He has been placed in administrative detention – detention without charge or trial – after Israel arrested him in the past week at the Israeli-controlled crossing between Jordan and the occupied West Bank.

Nazzal was traveling to a meeting of the European Federation of Journalists in Bosnia.

The PEN statement also expressed concern about the detention and prosecution of Palestinian writer Dareen Tatour, who was arrested and charged with “incitement to violence” for a poem that she wrote calling for resistance to Israeli brutality.

Ru Freeman, a novelist who has been campaigning for PEN to cease accepting Israeli sponsorship, told The Electronic Intifada that this week’s statement was made “under enormous pressure” from Palestine solidarity campaigners and the wider public.

“But ​two ​questions remain,” Freeman added. “First, ​will PEN now speak also for ​the many other journalists and writers ​– and we can provide them with a list – whom​ ​Israel has detained​? And second, how can a statement about a government’s​ ​denial of ​the ​freedom ​of speech for writers and journalists be reconciled​ ​with taking money from ​that same government for a festival that​ ​​is supposed to celebrate​ ​free speech​?​”

At least 19 Palestinian journalists are currently being held in Israeli custody and more than 40 Palestinian journalists have been detained since October 2015.

Israel has, for instance, held 25-year-old Palestinian journalist Samah Dweik since 10 April, charging her with “media incitement” based on what she has posted on Facebook.


This week, the US-funded think tank Freedom House changed its ranking of Israel from “free” to “partly free.”

The reason given for the demotion was the increasing influence of Sheldon Adelson’s newspaper, Israel Hayom, which features a growing portion of government-paid content not clearly identified as such to readers.

Freedom House notably excludes from its criteria for its rankings Israel’s treatment of Palestinians in the occupied West Bank and Gaza Strip – despite the fact that Israel exercises the authority to arrest, imprison and kill Palestinian journalists.

In contrast, Reporters Without Borders does consider Israel’s treatment of those journalists, and consistently ranks Israel in the bottom tier of its world press freedom index.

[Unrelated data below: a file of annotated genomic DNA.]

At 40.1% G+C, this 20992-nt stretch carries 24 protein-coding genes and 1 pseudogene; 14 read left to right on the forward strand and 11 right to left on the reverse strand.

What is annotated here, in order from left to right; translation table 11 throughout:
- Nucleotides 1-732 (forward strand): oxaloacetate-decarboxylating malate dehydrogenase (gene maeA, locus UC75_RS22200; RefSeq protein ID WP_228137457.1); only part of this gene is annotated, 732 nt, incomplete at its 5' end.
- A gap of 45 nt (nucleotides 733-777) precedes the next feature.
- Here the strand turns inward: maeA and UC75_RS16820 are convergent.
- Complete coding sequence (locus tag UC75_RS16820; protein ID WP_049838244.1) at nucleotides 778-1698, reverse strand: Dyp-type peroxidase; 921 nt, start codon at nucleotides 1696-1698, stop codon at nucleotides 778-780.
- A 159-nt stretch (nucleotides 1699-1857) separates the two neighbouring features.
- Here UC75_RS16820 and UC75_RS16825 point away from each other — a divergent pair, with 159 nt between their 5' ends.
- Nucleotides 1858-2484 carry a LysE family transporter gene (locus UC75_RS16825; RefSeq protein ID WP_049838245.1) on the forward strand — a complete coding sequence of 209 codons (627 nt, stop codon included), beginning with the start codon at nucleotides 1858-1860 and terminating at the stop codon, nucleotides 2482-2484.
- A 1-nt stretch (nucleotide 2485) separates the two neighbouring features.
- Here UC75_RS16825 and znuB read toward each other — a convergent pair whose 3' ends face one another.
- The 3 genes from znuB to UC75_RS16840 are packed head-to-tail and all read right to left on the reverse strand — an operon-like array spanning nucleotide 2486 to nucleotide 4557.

It's much better that those who want to boycott PEN walk away.
Perhaps a rival PEN without double standards?


While in agreement with what I take to be your disgust over the hypocrisy of Nossel and her team at PEN, to simply walk away without a fight would cede full control of the organization to her clique. Mobilization of members, who on the whole oppose the high-jacking of a worthwhile association, may be the preferable route at present. It could prove very hard to found, fund and promote an alternative group. PEN only achieved a degree of influence after decades of relative obscurity.

Nossel was ejected from Amnesty due to both internal opposition and public criticism, and a concerted effort would make her position untenable in PEN. The problem isn't PEN per se, but a hostile takeover by US government apparatchiks. They can be most effectively resisted from within, where they are plainly unwelcome.


Just reading the names PEN and Suzanne Nossel combined gave me shivers and bad associative memories. So she still is Exec Director of the US PEN? Any simple click*1 confirmed: not fit to lead any Freedom or Human Rights organisation at all.



for pete's sake, nossel is a former employee of the us state department ... what else can we expect than for her ... ?

Charlotte Silver

Charlotte Silver's picture

Charlotte Silver is an independent journalist and regular writer for The Electronic Intifada. She is based in Oakland, California and has reported from Palestine since 2010. Follow her on Twitter @CharESilver.